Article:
Salt Lake City, UT – Fear of the H1N1 virus seems to have subsided - at least for now. The overall message from the CDC seemed to be take it serious, but don't panic. Did we listen? News shows led with terrifying headlines and some talk radio hosts laid the blame at the feet of immigrants. Medical humanities professor Therese Jones isn't surprised by this; she says it's the way people have reacted since the first record of an epidemic. Wednesday, we're talking about swine flu media coverage and our own cultural reaction to disease.
Ogden, UT – The statistics surrounding youth violence are sobering. According to the federal Centers for Disease Control, 30 percent of 6th to 10th graders in the United States were either a bully, a target of bullying, or both last year. Over 12 percent reported being in a fight at school while nearly 8 percent reported being threatened or injured with a weapon on school property.
Salt Lake City, UT – The short-eared owl has a reputation for being relatively quiet as owls go. But that reputation is being challenged as more audio recordings are made. As part of the Western Soundscapes radio series, Jeff Rice has this audio postcard.
The Western Soundscapes radio series is funded in part by the Institute of Museum and Library Services, and is produced in cooperation with the Western Soundscape Archive at the University of Utah's J. Willard Marriott Library.
Salt Lake City, UT – Journalist Christopher McDougall says we think about running all wrong in the West. We believe it will hurt, it's a sort of punishment for eating and that we need special equipment to do it. When McDougall sustained his own injury, he had a lot of questions about running. That's when he met the Tarahumara Indians in Mexico. They run hundreds of miles - in sandals - and have a blast doing it. Tuesday, Christopher McDougall joins Doug to explain why humans are "Born to Run."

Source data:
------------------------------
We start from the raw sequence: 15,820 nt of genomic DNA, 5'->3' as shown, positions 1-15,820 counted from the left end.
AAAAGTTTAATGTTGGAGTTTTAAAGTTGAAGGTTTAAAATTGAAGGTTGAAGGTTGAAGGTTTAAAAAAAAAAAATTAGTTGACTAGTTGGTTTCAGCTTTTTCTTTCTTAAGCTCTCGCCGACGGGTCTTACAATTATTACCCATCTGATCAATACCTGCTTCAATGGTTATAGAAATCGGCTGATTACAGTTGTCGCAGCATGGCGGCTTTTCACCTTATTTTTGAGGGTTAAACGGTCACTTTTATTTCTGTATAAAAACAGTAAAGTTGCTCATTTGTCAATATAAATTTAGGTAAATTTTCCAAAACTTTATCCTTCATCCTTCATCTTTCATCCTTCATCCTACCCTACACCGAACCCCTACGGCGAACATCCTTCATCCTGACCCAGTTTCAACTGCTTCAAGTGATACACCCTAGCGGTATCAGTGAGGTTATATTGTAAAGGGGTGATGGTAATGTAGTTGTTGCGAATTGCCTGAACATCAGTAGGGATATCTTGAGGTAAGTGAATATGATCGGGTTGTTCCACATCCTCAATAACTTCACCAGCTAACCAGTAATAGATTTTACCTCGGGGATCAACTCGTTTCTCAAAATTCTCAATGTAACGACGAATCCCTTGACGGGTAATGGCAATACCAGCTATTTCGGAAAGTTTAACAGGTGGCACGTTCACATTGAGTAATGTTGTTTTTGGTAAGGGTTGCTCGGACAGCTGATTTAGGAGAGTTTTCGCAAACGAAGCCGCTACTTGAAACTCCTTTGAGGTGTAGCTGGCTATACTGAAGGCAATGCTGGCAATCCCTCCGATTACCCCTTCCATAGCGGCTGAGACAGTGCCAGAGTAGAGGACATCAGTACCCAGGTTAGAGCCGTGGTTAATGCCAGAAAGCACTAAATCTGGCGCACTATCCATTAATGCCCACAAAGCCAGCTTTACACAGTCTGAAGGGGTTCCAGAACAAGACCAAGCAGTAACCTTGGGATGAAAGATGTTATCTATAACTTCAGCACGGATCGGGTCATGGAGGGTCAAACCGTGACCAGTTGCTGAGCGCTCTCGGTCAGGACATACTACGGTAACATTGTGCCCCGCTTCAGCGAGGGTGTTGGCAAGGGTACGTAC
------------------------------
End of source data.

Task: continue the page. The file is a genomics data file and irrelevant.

Salt Lake City, UT – Seventy-five years ago, a young explorer named Everett Ruess rode off alone into the Utah wilderness and was never heard from again. The mysterious disappearance of the 20-year-old artist and writer baffled thousands and inspired several books and a film. Recently, a team of geneticists and forensic anthropologists finally put the mystery to rest. KUER's Jenny Brundin brings us this retrospective on one of the most vexing mysteries of the West.
Salt Lake City, UT – The Passion of Sister Dottie S Dixon has been playing to sold-out crowds in Salt Lake City. It's a comedy - the story of a Mormon mom from Spanish Fork, Utah who's on a mission. Her son Donnie is gay - and Sister Dottie loves him and her church so much she's determined to find a way to bridge the two worlds. Monday, we're joined by creators Charles Lynn Frost and Troy Williams.
Salt Lake City, UT – Friday, we're profiling a powerful documentary by the filmmaker Stanley Nelson. It's the story of the stand-off at the Pine Ridge Indian Reservation in 1973. More than 200 Indian activists occupied the reservation and kept the federal government at bay for 71 days. The occupation was a desperate act for native people to regain their dignity and get the world's attention. The film is called "Wounded Knee." (Rebroadcast)
Moab, UT – This week operations in Moab to relocate uranium tailings are expected to reach full speed. Monday Gov. Jon Huntsman and other dignitaries came to cut ribbons, eat yellow cake and brag that the project has attracted federal stimulus funds because it is "shovel ready." Jon Kovash reports from Moab.
Salt Lake City – An internationally acclaimed young musician and a prize winner at last year's Gina Bachaeuer Competition recently visited Salt Lake City. The pianist performed before nearly one thousand Utah school children as part of the part of the Gina Bachauer Music-in-Our-Schools program. KUER's Tasha Cook has this profile.